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For journalists, freedom from jail is a qualified liberty

The only country with more journalists in jail than Egypt is China, and it has raced to this position at a breathtaking pace.

The Committee to Protect Journalists puts the number of jailed journalists in Egypt at 23, almost double what the organization recorded at the same time last year. This is lower than numbers from the Arab Network for Human Rights Information and the Egyptian Journalists Syndicate. The discrepancy is due to a difference in criteria — CPJ counts only those who it can prove have been targeted by governments for their journalistic work.

The censoring armory that the government uses includes office raids, verbal and physical threats, and pulled advertising.

One news network, Yaqeen, was shut down after security forces raided its offices and arrested its director, Yehia Khalaf, in July 2015. The offices of the Mada Foundation for Media Development (not to be confused with this outlet) remain shuttered and the doorway crisscrossed with red tape, after a raid in October in which their director, Hisham Gaafar, was arrested.

The director of Yaqeen was released after a few weeks, and the status of charges against him remain unclear. Some press freedom advocates describe the status of his case and others like it as “desk drawer” cases: the case file is ready to be used to bring someone back into custody at any moment.

Freedom from jail is a qualified liberty.

Like anyone else, journalists want to protect their ability to keep working and shield their loved ones from the threats they face, as well as protect their sources. There are threats that are never documented, whispered in the midst of the clamor of coffee shops, texted through encrypted chats. Some of them are reported on the condition of anonymity, for the translucent protection it can provide.

Female journalists face additional threats. One woman writer noticed a man lurking outside her house for days, eventually slipping written threats to her underneath her door. Another woman journalist was pushed by a man against a wall near her house, and verbally threatened with sexual assault.

Many journalists have left the country, in an exile either forced on them or self-imposed, although the difference is perhaps artificial.

The list of imprisoned journalists includes freelance photographers, correspondents for Islamist outlets that have been run out of the country, as well as secular bloggers. The majority faced charges of working with the Muslim Brotherhood to undermine the state. Even activists known to have been anti-Brotherhood have faced these charges, which have been used indiscriminately since the government banned the group in 2013, and shut down Islamist media outlets.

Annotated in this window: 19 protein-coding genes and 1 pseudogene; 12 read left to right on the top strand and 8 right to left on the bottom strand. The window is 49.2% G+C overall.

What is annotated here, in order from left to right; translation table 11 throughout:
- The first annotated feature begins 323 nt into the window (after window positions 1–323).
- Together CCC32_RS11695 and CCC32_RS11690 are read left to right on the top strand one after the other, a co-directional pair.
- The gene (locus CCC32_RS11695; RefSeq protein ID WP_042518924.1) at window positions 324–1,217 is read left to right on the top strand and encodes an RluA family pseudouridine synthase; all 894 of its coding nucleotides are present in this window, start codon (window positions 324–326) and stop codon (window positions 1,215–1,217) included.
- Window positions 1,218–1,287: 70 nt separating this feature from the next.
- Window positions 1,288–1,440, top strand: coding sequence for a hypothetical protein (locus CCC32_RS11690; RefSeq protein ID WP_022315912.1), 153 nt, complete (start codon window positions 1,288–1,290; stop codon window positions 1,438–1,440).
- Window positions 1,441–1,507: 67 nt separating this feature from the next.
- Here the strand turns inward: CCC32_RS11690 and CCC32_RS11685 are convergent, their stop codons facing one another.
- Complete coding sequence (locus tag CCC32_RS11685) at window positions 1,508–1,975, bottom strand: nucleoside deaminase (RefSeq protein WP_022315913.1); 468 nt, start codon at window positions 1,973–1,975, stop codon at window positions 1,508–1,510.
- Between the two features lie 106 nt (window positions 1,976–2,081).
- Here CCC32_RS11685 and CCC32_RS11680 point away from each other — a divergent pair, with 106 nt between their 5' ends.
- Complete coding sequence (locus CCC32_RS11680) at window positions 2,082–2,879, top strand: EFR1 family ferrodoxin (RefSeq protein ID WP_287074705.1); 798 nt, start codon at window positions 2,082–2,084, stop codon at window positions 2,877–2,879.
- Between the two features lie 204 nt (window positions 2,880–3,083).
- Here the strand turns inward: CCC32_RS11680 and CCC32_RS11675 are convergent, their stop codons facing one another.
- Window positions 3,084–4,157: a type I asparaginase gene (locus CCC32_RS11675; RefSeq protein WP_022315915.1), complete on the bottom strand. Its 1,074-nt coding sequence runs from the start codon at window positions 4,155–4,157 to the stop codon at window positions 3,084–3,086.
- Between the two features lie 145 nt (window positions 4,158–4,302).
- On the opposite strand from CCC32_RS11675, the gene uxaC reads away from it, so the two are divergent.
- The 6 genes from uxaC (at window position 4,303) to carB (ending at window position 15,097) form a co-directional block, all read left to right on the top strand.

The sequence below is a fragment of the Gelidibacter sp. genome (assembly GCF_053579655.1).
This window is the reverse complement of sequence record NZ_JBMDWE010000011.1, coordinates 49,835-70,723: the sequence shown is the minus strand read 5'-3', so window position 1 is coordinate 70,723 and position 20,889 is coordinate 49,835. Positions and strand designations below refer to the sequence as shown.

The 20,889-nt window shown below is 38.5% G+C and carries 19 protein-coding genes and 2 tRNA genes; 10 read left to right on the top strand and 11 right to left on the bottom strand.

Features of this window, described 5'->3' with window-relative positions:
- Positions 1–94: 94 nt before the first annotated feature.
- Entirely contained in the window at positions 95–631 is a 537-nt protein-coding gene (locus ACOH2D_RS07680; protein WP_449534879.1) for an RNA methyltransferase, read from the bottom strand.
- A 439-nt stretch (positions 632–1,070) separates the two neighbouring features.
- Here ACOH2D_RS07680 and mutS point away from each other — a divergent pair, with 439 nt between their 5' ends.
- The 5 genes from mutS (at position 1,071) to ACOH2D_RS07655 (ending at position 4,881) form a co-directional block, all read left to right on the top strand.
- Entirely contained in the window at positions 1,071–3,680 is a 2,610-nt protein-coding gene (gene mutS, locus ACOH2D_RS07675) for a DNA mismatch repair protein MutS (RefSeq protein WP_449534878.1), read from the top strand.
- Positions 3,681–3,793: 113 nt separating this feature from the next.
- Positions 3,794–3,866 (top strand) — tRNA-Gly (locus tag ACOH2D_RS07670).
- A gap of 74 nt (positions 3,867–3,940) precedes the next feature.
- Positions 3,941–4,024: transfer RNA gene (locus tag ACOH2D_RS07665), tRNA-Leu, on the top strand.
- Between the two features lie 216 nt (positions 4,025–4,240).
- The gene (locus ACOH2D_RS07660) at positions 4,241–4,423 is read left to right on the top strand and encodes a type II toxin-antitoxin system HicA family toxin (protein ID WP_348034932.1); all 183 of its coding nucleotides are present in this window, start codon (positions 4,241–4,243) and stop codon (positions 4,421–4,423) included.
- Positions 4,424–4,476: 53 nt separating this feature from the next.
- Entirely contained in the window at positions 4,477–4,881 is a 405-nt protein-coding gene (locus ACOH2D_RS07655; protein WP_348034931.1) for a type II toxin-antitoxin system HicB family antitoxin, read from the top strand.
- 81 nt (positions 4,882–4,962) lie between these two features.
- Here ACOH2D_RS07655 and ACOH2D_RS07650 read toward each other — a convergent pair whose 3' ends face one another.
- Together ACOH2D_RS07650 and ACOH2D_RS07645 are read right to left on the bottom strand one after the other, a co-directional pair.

The government counts on scant public support for those who worked for Islamist outlets, have a religious appearance, or have personal or professional contacts with the Brotherhood or Islamist groups. Once arrested, these journalists sometimes find out they are being tried in mass court cases only after they have been sentenced.

The presidency has told the press on several occasions that their first duty is toward public morale. “Don’t let people lose hope,” President Abdel Fattah al-Sisi said to the media in November, after criticizing coverage of the floods in Alexandria and other cities. Be our weapon in the fight against terror, or be our enemy, seems to be the message. Days after Sisi’s address, state television presenter Azza al-Hennawy was suspended after calling for government accountability in relation to the floods.

A number of newspaper editors publicly absconded their right to criticize and question the authorities and pledged, instead, to “stop publishing statements that would undermine state institutions.” Hundreds of journalists objected to the statement.

The Internet has predictably remained a freer space. But a draft media law threatens to bring unprecedented restriction to digital media outlets, including a condition that news websites receive government permits.

The battle over press freedom is really about who gets to decide what is a matter of public interest. The state does not think issues of security should be reported or discussed on the public record by anyone other than its spokespeople. The sobering subtext is: if officials do not want regular civilians to discuss security issues, then whose security is it that matters? Whose lives and livelihoods are being considered in those closed rooms? Journalists have the right to ask these questions.

At least three journalists are in jail for reporting on Sinai. There, security forces are waging a war on militias amid a media blackout and a counterterrorism law that makes the government’s narrative of the conflict the only one permitted. This means the government can call each of the several hundred people it says died in military operations there “extremists,” and expect that to be the end of the story.

No wonder, then, that as the saga of the Russian plane crash unfolded, Egypt’s mainstream media sufficed with mirroring the government’s response to the tragedy. It matched the government’s long periods of silence, and simply carried official statements when they were issued.

One wonders what the newspapers must seem like to those journalists in jail, when they are allowed to read them.

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Yasmin El-Rifae